I won’t mention her by name here on my blog because she has her own blog and you’ll be doing both yourself and her a favour if you jump on Google and search for her story, but yeah, we’re going to check-in with a lovely lady who took the leap and actually moved to the Bahamas. The first hand experiences of a newly-minted islander will definitely go a long way in keeping those budding islanders informed as to what the life that awaits them in the tropics has in store for them.
A financial hurdle to scale
Any which way you look at it, finding yourself living the life of an islander will require a sizeable financial sacrifice. Our newly-minted island lady was lucky enough to find love which blossomed with an islander, so she didn’t have to go through something like the citizenship by investment programme. She still had to jump over some major financial hurdles though, one of which is finding a way to make a living locally to sustain herself.
Packing up your entire life and starting anew has major financial implications, so you’ll have to brace yourself if you’re determined to live out your new life as an islander. You don’t necessarily have to be rich, but you will definitely feel it in your pocket.
A lifelong financial challenge
Life on an island is expensive, something which was attested to by our newly-minted islander lady, but it’s all relative really. If you compare it with life on the mainland country from whence you came then it will definitely appear to be expensive, but immerse yourself in the local islander way of life and you’ll get a whole new perspective on just how affordable and perhaps even downright cheap island life can be.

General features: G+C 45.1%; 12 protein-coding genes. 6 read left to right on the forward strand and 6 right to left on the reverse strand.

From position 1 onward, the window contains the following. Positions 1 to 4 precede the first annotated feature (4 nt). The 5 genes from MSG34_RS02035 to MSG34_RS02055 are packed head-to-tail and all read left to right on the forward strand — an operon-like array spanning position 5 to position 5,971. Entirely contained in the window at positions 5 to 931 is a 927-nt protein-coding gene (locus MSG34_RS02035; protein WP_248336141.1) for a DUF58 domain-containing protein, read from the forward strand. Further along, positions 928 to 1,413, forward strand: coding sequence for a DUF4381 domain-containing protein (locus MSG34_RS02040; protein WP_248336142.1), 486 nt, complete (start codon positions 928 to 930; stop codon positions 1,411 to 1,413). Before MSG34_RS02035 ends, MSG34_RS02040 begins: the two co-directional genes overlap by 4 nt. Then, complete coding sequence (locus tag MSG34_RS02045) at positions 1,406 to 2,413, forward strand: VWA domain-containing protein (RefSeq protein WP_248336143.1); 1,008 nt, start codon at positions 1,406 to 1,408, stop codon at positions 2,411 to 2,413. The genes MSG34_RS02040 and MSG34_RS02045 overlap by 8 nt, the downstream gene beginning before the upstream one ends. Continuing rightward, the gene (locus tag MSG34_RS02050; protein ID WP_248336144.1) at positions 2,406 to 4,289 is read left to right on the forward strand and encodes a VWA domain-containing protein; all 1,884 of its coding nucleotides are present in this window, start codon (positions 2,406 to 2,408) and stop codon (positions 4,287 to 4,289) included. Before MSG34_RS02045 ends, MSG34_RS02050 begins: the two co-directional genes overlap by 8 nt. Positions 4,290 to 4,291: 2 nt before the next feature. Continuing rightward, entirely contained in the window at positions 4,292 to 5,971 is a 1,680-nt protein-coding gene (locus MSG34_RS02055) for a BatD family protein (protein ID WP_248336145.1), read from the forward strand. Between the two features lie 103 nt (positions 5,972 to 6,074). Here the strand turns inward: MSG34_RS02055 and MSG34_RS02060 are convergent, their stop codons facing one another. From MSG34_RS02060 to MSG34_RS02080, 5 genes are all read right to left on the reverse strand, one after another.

Most of the things you’ve probably become accustomed to will definitely come at a cost though, but that’s simple economics in that pretty much everything has to be imported. Most island countries do indeed have some sort of tax-free or low-tax structure, but this low or zero income tax is compensated for in other areas, such as through much higher import duties and VAT.
A higher quality of life
Switch your fizzy drinks for the local island coconuts and you’ll be solving two problems with one action. Refreshment will be much cheaper but it will also make for a much healthier life, two areas of your life which make for a higher quality of life in general.
There are many centenarians who live the island life and this only bears testimony to the higher quality of life they enjoy. Additionally, the slower rate at which life generally moves vastly reduces what are otherwise the daily stresses we’ve all become used to in our daily lives as mainlanders, so that’s perhaps another reason why islanders enjoy a higher quality of life and live longer.
So, does she want to go back to the USA? The answer is a big fat NO and I for one really don’t blame her for taking the leap and making her move to a tropical island a more permanent one.